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Campus network needs upgrade

Photo credit: Ashley O'Looney

Chico State’s aging wire infrastructure is being replaced in order to meet demands of growing numbers of unique devices.

Because there are roughly 2.5 electronics per person, 20,000 unique devices use the Chico State campus Internet at any given time every day.

“In the last five years, we’ve seen an explosion of wireless devices coming on to the network,” said Scott Claverie, director of telecommunications services at Chico State.

Claverie is responsible for reporting systemwide growth of Internet usage in order to address additional needs for access points.

In 2000, the chancellor’s office implemented the Technology Infrastructure Initiative, which prompted the renovation and installation of new cabling and network electronics for all California State University campuses.

The goal was to create a baseline standard of wired connectivity speed in order to support the data needs of the school system, Claverie said.

The standard wired connectivity speed is one gigabit-per-second, according to the initiative.

Only 18 out of 25 buildings on campus have reached the standard speed of one gigabit-per-second for wired services that connect to desktops on campus, Claverie said.

Meriam Library and Kendall Hall are among buildings that don’t meet the standards. In order to run newer, faster cables inside the walls, pathways would have to be constructed to house those wires.

The telecommunications department does not have enough funding to upgrade buildings that only meet sufficient wire connectivity.

The Technology Infrastructure Initiative project allocated $243.6 million to build on telecommunications infrastructure for all 23 California State University campuses over a three-year period.

There hasn’t been any money identified at the campus level to fix some buildings so some funding comes from the telecommunications services department, Claverie said.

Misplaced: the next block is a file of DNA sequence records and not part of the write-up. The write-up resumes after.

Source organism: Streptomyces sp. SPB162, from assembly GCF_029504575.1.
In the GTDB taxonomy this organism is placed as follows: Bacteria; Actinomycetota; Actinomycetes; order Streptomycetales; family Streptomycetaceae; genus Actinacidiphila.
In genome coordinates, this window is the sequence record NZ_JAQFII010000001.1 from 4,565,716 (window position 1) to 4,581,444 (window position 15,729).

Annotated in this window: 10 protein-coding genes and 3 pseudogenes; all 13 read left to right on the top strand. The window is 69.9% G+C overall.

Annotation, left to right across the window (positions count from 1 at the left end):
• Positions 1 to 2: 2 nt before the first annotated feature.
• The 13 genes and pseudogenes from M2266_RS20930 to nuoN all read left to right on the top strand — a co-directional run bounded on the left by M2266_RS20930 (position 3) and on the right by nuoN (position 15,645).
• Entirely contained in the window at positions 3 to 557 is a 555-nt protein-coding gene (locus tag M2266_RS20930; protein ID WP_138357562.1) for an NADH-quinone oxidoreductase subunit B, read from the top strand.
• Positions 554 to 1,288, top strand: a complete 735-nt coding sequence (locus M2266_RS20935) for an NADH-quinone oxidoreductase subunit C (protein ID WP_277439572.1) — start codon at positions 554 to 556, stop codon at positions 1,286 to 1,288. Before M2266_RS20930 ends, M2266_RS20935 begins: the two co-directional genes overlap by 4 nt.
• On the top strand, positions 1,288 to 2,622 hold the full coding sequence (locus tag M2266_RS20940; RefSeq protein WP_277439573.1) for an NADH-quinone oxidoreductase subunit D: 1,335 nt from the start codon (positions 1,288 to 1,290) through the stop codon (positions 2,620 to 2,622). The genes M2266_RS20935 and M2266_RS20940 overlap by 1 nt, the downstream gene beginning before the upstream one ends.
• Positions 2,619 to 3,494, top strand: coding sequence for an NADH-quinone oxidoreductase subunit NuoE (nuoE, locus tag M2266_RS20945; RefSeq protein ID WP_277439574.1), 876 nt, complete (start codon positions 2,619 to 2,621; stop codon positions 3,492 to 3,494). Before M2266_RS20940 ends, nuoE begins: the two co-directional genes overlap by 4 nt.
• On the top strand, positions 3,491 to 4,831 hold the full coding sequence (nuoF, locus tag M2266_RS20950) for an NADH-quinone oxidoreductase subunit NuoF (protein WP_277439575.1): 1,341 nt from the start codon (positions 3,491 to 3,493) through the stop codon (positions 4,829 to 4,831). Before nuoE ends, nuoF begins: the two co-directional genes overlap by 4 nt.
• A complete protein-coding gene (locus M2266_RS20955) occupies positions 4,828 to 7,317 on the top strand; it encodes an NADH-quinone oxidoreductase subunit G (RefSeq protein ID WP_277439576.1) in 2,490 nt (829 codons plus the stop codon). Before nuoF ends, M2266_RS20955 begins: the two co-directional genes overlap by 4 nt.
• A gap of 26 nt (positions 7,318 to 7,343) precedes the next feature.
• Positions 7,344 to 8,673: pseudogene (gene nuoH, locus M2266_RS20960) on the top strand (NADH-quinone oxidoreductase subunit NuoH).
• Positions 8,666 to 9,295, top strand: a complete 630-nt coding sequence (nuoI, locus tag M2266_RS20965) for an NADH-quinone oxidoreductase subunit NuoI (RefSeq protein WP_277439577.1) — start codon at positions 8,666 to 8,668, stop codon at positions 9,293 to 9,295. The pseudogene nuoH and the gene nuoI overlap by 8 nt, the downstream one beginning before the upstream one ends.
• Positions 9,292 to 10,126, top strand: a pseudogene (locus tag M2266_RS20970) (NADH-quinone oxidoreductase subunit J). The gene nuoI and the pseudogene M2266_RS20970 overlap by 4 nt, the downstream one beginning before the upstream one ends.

The Technology Infrastructure Initiative project fixed the wire infrastructure inside buildings and dug trenches in the ground in order to run copper and fiber connecting conduits from each building to the next.

This summer, Claverie will be working on completing full replacement of cables on the first and second floors of O’Connell Technology Center, he said. He will also be replacing core equipment that connects all the buildings’ wires together.

The core equipment is built in a way so that wired connectivity can distribute and be received to and from other buildings. If any one of the connections fail, the building would still have connection coming in from a different building.

It will cost about $300,000 to replace the equipment, Claverie said.

“Electronics need replacing because they get old,” he said. “The other thing is the speed on the connections are starting to increase more and more every year. It just goes to supply the demand, the need out there for faster connectivity so the equipment can only go so fast so we upgrade it to go faster.”

Claverie said the trend of unique device usage has continued to rise.

“It’s funny because we’d always see a little blip that comes up around spring semester because after the students come back from Christmas, they have a new toy,” he said.

Claverie said the department looks at heat maps of a building in order to determine the need for more access points for wireless connectivity. Heat maps identify areas within a building that require the most Internet usage.

When one access point has reached the threshold of 30 users allowed, another access point is put out to divert the demand in one heavily used area.

“If any student feels that their service is lacking or they have a problem connecting, call the help desk,” Claverie said. ” We want your experience to be a great one. We’ve designed a network that certainly works extremely well and we want to make sure that you’re taking advantage of it.”

Christine Lee can be reached at [email protected] or @leechris017 on Twitter.

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